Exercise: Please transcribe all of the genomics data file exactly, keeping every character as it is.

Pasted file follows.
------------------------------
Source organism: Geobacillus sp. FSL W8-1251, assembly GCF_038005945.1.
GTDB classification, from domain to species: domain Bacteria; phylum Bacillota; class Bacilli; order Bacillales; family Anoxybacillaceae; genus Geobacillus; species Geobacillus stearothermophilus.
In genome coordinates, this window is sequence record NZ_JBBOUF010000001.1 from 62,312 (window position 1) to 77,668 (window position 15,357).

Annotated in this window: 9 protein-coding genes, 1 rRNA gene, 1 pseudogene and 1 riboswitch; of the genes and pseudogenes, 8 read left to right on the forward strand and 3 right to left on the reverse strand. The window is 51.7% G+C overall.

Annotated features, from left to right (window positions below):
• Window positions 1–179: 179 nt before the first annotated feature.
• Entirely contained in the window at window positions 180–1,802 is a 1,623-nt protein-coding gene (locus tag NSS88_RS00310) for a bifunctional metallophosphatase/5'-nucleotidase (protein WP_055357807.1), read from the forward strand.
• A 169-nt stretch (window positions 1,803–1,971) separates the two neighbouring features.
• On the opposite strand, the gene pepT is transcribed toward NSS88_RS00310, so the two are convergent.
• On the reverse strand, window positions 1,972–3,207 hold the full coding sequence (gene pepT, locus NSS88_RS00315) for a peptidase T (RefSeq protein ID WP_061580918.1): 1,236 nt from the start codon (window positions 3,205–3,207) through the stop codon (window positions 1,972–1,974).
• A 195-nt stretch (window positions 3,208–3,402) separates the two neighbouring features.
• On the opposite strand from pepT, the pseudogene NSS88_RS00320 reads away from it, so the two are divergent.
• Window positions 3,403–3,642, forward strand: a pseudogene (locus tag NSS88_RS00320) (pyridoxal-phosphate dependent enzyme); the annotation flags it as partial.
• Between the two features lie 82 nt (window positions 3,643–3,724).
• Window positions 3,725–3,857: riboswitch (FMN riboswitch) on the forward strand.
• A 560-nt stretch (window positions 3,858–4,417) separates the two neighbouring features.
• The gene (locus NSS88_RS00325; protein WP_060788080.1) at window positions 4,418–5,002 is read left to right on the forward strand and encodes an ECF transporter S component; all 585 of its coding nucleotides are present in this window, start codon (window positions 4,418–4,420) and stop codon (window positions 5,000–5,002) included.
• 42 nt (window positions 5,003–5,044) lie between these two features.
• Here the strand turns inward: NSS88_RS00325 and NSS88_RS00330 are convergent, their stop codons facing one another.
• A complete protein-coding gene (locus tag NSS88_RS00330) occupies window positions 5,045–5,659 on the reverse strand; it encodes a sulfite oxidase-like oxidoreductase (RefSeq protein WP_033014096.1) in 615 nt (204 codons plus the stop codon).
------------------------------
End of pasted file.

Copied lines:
Source organism: Geobacillus sp. FSL W8-1251, assembly GCF_038005945.1.
GTDB classification, from domain to species: domain Bacteria; phylum Bacillota; class Bacilli; order Bacillales; family Anoxybacillaceae; genus Geobacillus; species Geobacillus stearothermophilus.
In genome coordinates, this window is sequence record NZ_JBBOUF010000001.1 from 62,312 (window position 1) to 77,668 (window position 15,357).

Annotated in this window: 9 protein-coding genes, 1 rRNA gene, 1 pseudogene and 1 riboswitch; of the genes and pseudogenes, 8 read left to right on the forward strand and 3 right to left on the reverse strand. The window is 51.7% G+C overall.

Annotated features, from left to right (window positions below):
• Window positions 1–179: 179 nt before the first annotated feature.
• Entirely contained in the window at window positions 180–1,802 is a 1,623-nt protein-coding gene (locus tag NSS88_RS00310) for a bifunctional metallophosphatase/5'-nucleotidase (protein WP_055357807.1), read from the forward strand.
• A 169-nt stretch (window positions 1,803–1,971) separates the two neighbouring features.
• On the opposite strand, the gene pepT is transcribed toward NSS88_RS00310, so the two are convergent.
• On the reverse strand, window positions 1,972–3,207 hold the full coding sequence (gene pepT, locus NSS88_RS00315) for a peptidase T (RefSeq protein ID WP_061580918.1): 1,236 nt from the start codon (window positions 3,205–3,207) through the stop codon (window positions 1,972–1,974).
• A 195-nt stretch (window positions 3,208–3,402) separates the two neighbouring features.
• On the opposite strand from pepT, the pseudogene NSS88_RS00320 reads away from it, so the two are divergent.
• Window positions 3,403–3,642, forward strand: a pseudogene (locus tag NSS88_RS00320) (pyridoxal-phosphate dependent enzyme); the annotation flags it as partial.
• Between the two features lie 82 nt (window positions 3,643–3,724).
• Window positions 3,725–3,857: riboswitch (FMN riboswitch) on the forward strand.
• A 560-nt stretch (window positions 3,858–4,417) separates the two neighbouring features.
• The gene (locus NSS88_RS00325; protein WP_060788080.1) at window positions 4,418–5,002 is read left to right on the forward strand and encodes an ECF transporter S component; all 585 of its coding nucleotides are present in this window, start codon (window positions 4,418–4,420) and stop codon (window positions 5,000–5,002) included.
• 42 nt (window positions 5,003–5,044) lie between these two features.
• Here the strand turns inward: NSS88_RS00325 and NSS88_RS00330 are convergent, their stop codons facing one another.
• A complete protein-coding gene (locus tag NSS88_RS00330) occupies window positions 5,045–5,659 on the reverse strand; it encodes a sulfite oxidase-like oxidoreductase (RefSeq protein WP_033014096.1) in 615 nt (204 codons plus the stop codon).